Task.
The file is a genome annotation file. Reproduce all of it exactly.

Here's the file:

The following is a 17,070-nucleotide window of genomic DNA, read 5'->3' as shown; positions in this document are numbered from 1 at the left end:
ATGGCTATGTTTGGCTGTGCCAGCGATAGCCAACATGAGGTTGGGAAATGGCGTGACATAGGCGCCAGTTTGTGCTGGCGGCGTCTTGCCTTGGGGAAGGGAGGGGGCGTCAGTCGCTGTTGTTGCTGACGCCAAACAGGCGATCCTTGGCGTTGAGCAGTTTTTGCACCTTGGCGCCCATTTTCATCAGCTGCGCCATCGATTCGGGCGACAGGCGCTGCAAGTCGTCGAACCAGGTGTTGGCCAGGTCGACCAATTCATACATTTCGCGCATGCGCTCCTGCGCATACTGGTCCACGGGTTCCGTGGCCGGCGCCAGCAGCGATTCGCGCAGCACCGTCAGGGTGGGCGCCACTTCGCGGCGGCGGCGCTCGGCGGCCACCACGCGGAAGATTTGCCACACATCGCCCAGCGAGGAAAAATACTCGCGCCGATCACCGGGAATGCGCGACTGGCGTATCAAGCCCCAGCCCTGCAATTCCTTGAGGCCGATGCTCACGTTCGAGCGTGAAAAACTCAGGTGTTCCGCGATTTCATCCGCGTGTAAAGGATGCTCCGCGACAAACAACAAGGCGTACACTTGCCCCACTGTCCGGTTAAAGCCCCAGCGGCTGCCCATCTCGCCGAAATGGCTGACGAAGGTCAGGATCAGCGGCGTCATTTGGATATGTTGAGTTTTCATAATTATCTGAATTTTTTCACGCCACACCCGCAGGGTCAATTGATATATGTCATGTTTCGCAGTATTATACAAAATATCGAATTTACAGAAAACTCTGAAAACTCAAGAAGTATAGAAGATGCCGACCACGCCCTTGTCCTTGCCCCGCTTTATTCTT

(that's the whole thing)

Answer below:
The following is a 17,070-nucleotide window of genomic DNA, read 5'->3' as shown; positions in this document are numbered from 1 at the left end:
ATGGCTATGTTTGGCTGTGCCAGCGATAGCCAACATGAGGTTGGGAAATGGCGTGACATAGGCGCCAGTTTGTGCTGGCGGCGTCTTGCCTTGGGGAAGGGAGGGGGCGTCAGTCGCTGTTGTTGCTGACGCCAAACAGGCGATCCTTGGCGTTGAGCAGTTTTTGCACCTTGGCGCCCATTTTCATCAGCTGCGCCATCGATTCGGGCGACAGGCGCTGCAAGTCGTCGAACCAGGTGTTGGCCAGGTCGACCAATTCATACATTTCGCGCATGCGCTCCTGCGCATACTGGTCCACGGGTTCCGTGGCCGGCGCCAGCAGCGATTCGCGCAGCACCGTCAGGGTGGGCGCCACTTCGCGGCGGCGGCGCTCGGCGGCCACCACGCGGAAGATTTGCCACACATCGCCCAGCGAGGAAAAATACTCGCGCCGATCACCGGGAATGCGCGACTGGCGTATCAAGCCCCAGCCCTGCAATTCCTTGAGGCCGATGCTCACGTTCGAGCGTGAAAAACTCAGGTGTTCCGCGATTTCATCCGCGTGTAAAGGATGCTCCGCGACAAACAACAAGGCGTACACTTGCCCCACTGTCCGGTTAAAGCCCCAGCGGCTGCCCATCTCGCCGAAATGGCTGACGAAGGTCAGGATCAGCGGCGTCATTTGGATATGTTGAGTTTTCATAATTATCTGAATTTTTTCACGCCACACCCGCAGGGTCAATTGATATATGTCATGTTTCGCAGTATTATACAAAATATCGAATTTACAGAAAACTCTGAAAACTCAAGAAGTATAGAAGATGCCGACCACGCCCTTGTCCTTGCCCCGCTTTATTCTT